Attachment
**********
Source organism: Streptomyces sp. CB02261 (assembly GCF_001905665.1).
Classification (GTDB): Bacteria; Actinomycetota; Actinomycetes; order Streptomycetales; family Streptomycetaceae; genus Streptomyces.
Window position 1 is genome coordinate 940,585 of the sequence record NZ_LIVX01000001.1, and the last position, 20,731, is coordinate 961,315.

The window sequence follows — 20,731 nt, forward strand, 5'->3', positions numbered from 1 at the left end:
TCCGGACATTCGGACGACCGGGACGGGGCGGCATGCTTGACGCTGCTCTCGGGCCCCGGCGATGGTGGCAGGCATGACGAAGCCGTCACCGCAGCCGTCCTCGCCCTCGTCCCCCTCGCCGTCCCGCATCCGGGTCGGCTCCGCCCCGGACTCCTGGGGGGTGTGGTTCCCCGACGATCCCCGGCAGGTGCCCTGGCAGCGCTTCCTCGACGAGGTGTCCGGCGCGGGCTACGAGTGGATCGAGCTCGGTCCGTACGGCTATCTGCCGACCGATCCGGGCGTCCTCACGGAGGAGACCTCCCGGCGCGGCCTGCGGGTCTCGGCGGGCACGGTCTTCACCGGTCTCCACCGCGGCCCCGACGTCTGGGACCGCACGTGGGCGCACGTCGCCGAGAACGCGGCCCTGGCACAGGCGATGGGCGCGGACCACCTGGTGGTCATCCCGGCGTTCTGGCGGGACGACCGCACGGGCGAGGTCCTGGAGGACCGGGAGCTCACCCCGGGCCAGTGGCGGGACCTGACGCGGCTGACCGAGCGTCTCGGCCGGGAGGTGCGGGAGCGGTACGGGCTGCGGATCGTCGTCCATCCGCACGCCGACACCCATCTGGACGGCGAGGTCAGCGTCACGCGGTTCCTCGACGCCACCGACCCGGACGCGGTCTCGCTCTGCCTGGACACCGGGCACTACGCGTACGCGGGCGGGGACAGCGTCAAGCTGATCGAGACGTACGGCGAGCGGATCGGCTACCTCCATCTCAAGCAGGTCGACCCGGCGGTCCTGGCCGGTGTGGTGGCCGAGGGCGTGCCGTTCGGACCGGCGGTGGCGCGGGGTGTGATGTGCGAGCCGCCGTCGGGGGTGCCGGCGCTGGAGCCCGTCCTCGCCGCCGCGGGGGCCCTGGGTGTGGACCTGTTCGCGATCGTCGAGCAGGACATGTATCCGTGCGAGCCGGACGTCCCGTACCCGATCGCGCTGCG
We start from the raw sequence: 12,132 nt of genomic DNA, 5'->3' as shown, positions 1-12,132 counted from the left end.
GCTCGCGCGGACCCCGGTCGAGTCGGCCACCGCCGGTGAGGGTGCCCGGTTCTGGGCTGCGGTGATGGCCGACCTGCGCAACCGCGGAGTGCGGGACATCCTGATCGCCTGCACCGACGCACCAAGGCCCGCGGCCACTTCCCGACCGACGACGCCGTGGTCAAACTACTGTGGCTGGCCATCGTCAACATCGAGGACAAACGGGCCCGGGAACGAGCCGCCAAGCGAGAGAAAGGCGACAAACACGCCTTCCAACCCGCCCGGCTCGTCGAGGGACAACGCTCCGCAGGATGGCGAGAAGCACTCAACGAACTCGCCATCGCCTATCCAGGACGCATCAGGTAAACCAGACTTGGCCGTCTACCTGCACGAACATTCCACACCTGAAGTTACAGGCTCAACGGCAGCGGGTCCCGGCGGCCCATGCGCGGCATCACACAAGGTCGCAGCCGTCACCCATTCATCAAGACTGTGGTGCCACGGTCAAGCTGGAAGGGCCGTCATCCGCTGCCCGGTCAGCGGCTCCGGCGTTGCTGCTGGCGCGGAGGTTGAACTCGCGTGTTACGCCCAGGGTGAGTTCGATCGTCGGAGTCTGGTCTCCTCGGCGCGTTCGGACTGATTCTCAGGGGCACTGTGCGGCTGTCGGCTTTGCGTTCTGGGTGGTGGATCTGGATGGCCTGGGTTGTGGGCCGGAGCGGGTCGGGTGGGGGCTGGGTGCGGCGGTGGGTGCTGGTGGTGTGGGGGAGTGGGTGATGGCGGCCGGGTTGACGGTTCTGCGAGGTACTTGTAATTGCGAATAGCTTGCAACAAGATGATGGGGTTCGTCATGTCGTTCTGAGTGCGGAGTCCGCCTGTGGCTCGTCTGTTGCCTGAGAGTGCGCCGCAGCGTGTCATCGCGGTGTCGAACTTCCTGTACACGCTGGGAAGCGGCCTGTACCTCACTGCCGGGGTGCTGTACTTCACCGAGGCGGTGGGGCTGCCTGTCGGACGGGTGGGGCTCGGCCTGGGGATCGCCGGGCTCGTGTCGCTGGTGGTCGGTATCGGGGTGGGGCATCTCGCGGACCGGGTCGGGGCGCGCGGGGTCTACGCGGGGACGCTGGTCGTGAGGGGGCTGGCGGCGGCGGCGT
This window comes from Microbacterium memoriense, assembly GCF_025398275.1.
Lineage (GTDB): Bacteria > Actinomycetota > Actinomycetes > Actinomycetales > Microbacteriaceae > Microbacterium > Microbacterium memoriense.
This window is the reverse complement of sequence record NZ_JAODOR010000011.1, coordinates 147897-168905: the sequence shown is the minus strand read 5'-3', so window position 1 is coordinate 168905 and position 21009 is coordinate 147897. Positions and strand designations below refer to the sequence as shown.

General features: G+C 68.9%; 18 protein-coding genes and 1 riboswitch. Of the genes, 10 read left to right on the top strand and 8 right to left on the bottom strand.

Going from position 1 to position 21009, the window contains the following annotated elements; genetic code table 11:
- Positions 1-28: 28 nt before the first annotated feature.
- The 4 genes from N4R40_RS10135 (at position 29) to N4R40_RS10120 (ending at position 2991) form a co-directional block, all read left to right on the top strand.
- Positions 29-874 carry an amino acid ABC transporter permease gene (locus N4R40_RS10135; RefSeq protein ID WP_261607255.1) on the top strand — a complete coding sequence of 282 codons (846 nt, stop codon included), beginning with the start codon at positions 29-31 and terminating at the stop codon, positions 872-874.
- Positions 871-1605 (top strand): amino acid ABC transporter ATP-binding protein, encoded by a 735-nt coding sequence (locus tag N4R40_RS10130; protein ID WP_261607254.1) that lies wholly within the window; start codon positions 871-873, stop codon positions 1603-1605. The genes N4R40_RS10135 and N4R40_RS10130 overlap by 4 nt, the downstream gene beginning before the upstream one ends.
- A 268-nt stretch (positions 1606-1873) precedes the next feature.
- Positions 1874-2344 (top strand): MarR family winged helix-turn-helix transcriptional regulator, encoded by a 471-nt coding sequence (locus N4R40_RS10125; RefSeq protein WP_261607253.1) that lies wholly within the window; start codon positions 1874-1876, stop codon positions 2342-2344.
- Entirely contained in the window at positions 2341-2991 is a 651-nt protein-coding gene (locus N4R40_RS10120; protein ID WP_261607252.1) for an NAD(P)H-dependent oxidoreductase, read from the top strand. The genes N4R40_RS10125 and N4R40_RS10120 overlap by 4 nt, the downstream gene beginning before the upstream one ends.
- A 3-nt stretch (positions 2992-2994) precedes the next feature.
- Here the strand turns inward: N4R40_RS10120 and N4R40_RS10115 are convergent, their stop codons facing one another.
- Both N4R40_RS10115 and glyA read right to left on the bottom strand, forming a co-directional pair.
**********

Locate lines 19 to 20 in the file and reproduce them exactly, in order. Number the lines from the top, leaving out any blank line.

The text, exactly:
- Entirely contained in the window at positions 2341-2991 is a 651-nt protein-coding gene (locus N4R40_RS10120; protein ID WP_261607252.1) for an NAD(P)H-dependent oxidoreductase, read from the top strand. The genes N4R40_RS10125 and N4R40_RS10120 overlap by 4 nt, the downstream gene beginning before the upstream one ends.
- A 3-nt stretch (positions 2992-2994) precedes the next feature.